A huge part of winning in fantasy football is knowing when to draft a guy other people hate and when to leave the sad sacks to the fools in your league. I don’t really count injury prone guys as sad sacks. Ryan Mathews used to be a sad sack in that regard, and then he crushed it in 2013. Arian Foster, Doug Martin and C.J. Spiller sad sacked all over your team last year, too, but they otherwise haven’t been injury prone and have great bounce back appeal.
I’d throw Aaron Rodgers and Julio Jones into the mix, too. I also have unconditional love for Rob Gronkowski, so it’ll probably take three more consecutive season of his body turning into a corpse on the field for me to give up on him.
But there are surely some true sad sacks that are even sadder. And you probably shouldn’t draft them in fantasy football this year. We really don’t want to even talk about them, analyze their sad sackiness or even say their name, but it needs to be done. You need to know. Here they are:
Andy Dalton, QB, Cincinnati Bengals
Dalton had a career year, just got paid and his offense is changing. It’s not just changing, but it’s also going to more of a run-based approach. Everything spells danger for The Red Rifle. Yes, he ascended to the top-five in 2013, but that stay isn’t to be. The quarterback position is insanely deep and he’s just not that good. Dalton will fall, so while he still makes for a decent QB2, he’s not going to deliver the insane production he did a year ago. That makes him a fantasy thrower to avoid.
Trent Richardson, RB, Indianapolis Colts
T-Rich is the epitome of a sad sack fantasy option. He’s slow, lacks any burst, is super indecisive in his cuts, apparently has the vision of a blind bat and loves to run directly into the backs of his offensive linemen. He is a former top-five overall draft pick and had to adapt to a new offense last year. So, it’s true that he could be deserving of a mulligan and could bounce back into awesomeness in 2014. I just doubt it. Ahmad Bradshaw is lurking behind him, broken neck and all, waiting for Richardson to fail. He pretty much already has. We just haven’t realized it yet. Well, I have. I’m not completely against getting him at proper value, as is the case with most shaky fantasy options. You’re best off avoiding him, but if he sees a ridiculous free fall past the fifth round, you need to take a crack at him. Any earlier, though, and it’s just too big of a risk.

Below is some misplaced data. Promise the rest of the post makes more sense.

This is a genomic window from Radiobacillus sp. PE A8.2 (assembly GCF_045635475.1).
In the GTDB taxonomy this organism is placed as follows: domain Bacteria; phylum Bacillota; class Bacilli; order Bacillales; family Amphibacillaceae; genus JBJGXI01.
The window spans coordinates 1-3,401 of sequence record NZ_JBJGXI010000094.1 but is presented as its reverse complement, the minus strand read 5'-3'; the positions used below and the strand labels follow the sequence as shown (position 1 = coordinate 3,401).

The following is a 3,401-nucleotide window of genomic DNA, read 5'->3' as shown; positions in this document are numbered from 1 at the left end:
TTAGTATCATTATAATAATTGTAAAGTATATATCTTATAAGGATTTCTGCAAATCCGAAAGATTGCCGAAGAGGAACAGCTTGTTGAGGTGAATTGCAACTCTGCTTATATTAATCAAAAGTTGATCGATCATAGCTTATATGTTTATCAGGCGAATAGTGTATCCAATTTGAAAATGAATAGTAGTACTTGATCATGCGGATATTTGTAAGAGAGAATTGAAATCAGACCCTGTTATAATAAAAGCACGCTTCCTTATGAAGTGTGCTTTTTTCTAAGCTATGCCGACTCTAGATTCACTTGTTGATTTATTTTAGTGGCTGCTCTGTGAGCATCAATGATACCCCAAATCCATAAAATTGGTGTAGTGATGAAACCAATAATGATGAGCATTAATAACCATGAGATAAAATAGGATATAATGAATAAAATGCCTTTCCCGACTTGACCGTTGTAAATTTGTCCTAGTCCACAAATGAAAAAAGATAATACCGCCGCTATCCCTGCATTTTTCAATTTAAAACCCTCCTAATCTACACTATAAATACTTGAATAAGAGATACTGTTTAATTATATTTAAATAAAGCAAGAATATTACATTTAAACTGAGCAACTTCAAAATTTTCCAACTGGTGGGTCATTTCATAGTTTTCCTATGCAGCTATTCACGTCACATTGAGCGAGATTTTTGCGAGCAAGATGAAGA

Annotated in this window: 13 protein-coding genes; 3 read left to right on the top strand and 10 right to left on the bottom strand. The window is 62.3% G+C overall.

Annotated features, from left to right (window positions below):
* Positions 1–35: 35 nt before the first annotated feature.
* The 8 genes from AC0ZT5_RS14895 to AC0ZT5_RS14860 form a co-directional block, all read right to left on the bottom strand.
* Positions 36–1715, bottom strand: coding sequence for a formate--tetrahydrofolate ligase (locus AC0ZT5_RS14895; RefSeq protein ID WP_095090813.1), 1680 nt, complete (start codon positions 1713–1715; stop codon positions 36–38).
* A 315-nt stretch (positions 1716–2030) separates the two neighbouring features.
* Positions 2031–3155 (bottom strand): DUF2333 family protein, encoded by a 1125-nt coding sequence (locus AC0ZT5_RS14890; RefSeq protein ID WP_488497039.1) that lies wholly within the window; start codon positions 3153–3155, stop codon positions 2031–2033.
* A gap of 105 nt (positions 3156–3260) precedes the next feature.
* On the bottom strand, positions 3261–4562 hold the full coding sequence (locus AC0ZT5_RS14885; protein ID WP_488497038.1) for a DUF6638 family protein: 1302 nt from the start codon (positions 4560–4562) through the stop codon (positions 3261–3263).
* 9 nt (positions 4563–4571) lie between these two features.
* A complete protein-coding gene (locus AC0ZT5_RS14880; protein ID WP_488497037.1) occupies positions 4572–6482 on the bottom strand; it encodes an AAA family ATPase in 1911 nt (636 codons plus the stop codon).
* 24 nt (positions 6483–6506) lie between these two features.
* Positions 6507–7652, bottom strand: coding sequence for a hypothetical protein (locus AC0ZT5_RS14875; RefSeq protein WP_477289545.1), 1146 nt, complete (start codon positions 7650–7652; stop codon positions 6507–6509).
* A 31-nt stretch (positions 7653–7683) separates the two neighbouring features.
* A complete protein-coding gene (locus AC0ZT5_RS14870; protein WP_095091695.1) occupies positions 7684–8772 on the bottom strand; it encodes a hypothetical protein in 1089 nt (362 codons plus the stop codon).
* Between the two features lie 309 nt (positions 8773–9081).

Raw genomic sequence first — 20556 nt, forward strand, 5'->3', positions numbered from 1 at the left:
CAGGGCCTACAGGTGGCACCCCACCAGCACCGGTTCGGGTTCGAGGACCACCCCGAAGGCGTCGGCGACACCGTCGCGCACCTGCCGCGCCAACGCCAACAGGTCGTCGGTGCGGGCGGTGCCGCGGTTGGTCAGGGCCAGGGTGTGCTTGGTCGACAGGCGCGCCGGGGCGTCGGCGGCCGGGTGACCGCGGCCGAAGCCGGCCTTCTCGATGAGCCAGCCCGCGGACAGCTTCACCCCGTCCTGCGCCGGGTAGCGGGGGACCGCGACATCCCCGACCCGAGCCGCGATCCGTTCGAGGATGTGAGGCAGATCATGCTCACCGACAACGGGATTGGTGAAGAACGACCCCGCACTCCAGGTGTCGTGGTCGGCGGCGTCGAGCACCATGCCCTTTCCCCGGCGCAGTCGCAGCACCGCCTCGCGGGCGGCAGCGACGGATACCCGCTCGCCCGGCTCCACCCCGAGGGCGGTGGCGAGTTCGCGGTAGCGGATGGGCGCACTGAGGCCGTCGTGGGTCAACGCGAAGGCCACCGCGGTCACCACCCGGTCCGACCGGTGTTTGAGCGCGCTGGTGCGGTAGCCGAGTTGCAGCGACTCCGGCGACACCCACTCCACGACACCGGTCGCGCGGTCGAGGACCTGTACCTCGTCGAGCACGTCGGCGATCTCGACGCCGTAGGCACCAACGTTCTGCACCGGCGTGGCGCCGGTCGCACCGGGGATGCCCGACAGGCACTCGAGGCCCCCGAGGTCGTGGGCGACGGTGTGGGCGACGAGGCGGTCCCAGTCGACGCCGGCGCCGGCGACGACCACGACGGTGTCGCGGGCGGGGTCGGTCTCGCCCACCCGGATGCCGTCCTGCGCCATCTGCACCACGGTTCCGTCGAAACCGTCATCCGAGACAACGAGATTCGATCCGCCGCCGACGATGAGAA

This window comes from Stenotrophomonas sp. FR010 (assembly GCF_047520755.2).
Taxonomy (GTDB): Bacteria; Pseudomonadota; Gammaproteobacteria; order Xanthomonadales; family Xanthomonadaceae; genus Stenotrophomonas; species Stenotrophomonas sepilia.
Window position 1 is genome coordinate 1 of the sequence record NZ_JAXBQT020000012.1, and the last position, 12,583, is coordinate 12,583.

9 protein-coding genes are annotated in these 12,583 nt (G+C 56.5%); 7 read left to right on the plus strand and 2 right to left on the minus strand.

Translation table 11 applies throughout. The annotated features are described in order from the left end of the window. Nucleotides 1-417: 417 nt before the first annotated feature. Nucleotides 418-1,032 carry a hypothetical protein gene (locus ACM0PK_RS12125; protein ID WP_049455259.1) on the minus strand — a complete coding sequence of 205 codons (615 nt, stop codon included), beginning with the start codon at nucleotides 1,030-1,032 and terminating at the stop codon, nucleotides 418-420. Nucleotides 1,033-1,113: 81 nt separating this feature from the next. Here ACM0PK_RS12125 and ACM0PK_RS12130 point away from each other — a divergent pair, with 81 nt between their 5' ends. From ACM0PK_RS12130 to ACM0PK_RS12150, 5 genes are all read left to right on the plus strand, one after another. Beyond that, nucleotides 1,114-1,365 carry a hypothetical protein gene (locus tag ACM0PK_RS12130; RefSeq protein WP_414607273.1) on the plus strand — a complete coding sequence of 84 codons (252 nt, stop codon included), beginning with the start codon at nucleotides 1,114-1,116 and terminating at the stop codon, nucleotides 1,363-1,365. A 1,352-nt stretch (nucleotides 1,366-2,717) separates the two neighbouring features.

Darren McFadden, RB, Oakland Raiders
McFadden has killer speed and the kind of versatility that has routinely helped fantasy owners forget about his disgusting fragility. The hope every season is that McFadden will be teleported to 2010 again and will actually average more than 4.0 yards per carry and last more than 10 games. If he’s not hurt, he’s running into his own linemen or getting slammed around by the opposition. He still carries upside, but that’s the dangerous dagger that drives through your ribs each year. If he’s there, coaxing the life out of you in round 10 or something, sure, take a shot at him. But for the most part, you’re better off staying clear of this hot mess. The same can probably be said for Maurice Jones-Drew, who looked beyond done in 2013. You can’t magically expect him to turn it on in freaking Oakland.
Dwayne Bowe, WR, Kansas City Chiefs
Bowe was already falling apart in 2012, as the Chiefs hit rock bottom. Then he failed to develop any kind of rapport with Alex Smith. That makes some fantasy owners believe he is a crazy value going into 2014, but the reality is he just isn’t good anymore. Never a burner in the first place, Bowe relies on targets and touchdown opportunities. Jamaal Charles is this team’s offense and Bowe is a forgotten man. It’s unlikely he returns anything more than inconsistent WR3 value.
Danny Amendola, WR, New England Patriots
He wore the warning label heading into last year, but no one listened. Instead, everyone hoped Amendola was the Wes Welker clone he seemed to be. He lived up to that hype with 10 receptions in week one, but nagging injuries reared their ugly head and he ended up fulfilling the prophecy that he’d be a bust. With Shane Vereen and Rob Gronkowski healthy and Julian Edelman taking his glory last year, Amendola is as risky as ever. He might be worth a late round stash if you really need to aim high at wide receiver, but you’d probably be better off taking a stab at someone like Justin Hunter or Markus Wheaton, instead.